3M national teaching fellowship honours SFU lecturer Sheri Fabian
By Christine Palka
University lecturer Sheri Fabian offers three gifts to her students and colleagues: opportunity, personal growth and an understanding of both the privilege and obligations that accompany teaching and learning.
These exceptional contributions earned her a 2019 3M National Teaching Fellowship and an invitation to join its prestigious cohort devoted to the art of teaching. The fellowship is awarded by the Society for Teaching and Learning in Higher Education.
“Sheri is a passionate and committed educator, who has had an enormous impact on the lives of students, facilitating their development as critical, complex and confident thinkers. She also is an incredible mentor not only of students and teaching assistants but also of other faculty. SFU is a richer place because Sheri is part of our learning and teaching community,” says Dr. Elizabeth Elle, SFU’s vice-provost and associate vice-president, learning and teaching.
The award recognition gives Fabian a national platform to facilitate discussion, encourage growth, and learn from others about transformative issues facing post-secondary institutions.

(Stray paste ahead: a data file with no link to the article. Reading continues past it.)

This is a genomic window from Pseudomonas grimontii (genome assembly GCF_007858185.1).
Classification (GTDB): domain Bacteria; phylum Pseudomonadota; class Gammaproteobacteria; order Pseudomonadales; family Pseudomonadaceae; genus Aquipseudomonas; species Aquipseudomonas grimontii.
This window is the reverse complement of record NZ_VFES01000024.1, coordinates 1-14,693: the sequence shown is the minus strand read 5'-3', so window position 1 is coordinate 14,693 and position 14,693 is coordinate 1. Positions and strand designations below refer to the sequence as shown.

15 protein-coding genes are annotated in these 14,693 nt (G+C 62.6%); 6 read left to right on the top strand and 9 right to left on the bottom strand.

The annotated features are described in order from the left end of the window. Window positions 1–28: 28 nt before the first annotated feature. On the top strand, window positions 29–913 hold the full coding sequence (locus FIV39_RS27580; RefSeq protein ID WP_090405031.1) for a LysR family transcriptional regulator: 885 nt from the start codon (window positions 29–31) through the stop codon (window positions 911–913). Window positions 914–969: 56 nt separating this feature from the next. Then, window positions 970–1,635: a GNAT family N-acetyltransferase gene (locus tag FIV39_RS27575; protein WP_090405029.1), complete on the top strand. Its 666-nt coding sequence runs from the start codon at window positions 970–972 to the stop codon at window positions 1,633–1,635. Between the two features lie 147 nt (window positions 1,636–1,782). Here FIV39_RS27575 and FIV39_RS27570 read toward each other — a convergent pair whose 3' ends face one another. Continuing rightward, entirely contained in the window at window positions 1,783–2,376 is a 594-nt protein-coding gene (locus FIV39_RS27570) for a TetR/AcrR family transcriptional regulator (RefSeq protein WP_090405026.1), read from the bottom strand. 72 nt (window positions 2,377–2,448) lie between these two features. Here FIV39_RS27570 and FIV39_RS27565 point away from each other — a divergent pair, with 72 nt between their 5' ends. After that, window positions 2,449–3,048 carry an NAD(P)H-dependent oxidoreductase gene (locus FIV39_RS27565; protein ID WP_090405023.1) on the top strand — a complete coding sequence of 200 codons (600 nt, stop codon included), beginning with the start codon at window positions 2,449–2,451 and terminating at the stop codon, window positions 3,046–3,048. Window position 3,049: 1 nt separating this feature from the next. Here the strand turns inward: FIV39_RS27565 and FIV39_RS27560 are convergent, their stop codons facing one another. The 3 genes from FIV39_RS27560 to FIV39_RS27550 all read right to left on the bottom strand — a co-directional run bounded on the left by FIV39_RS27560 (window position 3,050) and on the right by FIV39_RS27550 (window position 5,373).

Among these is Canada’s obligation to decolonize curricula, and to incorporate Indigenous knowledges in classrooms and institutions. Fabian embraces this obligation, using her 15 years of research on behalf of residential school survivors to help others appreciate the real and immediate need for action.
“I hope that my leadership will result in a day when I no longer need to speak out when colleagues or students make gendered or racialized comments, and when settlers accept and work to change Canada’s history of colonialism and the impact of residential schools on Indigenous peoples,” says Fabian, director of SFU’s Institute for the Study of Teaching and Learning in the Disciplines. “I aim to help create an institution where everyone values and respects learning and teaching.”
Fabian, who won a 2016 SFU Excellence in Teaching award, takes risks in her criminology classroom and encourages her students to do the same. Rather than shy away from social issues in her lessons, she prepares students to feel discomfort and emotion, and warns them they may struggle with the issues and the material.
“I want students to appreciate the power of open-minded thinking, to question their assumptions, and to recognize the role of multiple perspectives and their importance in understanding the complexities that make up the world in which we live,” she says.
“My focus on critical thinking skills pushes students outside of their comfort zones, challenges their preconceptions, and engages them in experiential learning.”
Fabian says she is not interested in being mediocre, good or even superior. Instead, she strives to inspire.
Says a former student who values Fabian’s mentorship, “Good teachers change students’ lives. Sheri changed the way I view myself, hence the way I see the world. She showed me there is a path for me, with a pat and a push on the back.”
Fabian is the seventh SFU teacher to win a 3M National Teaching Fellowship.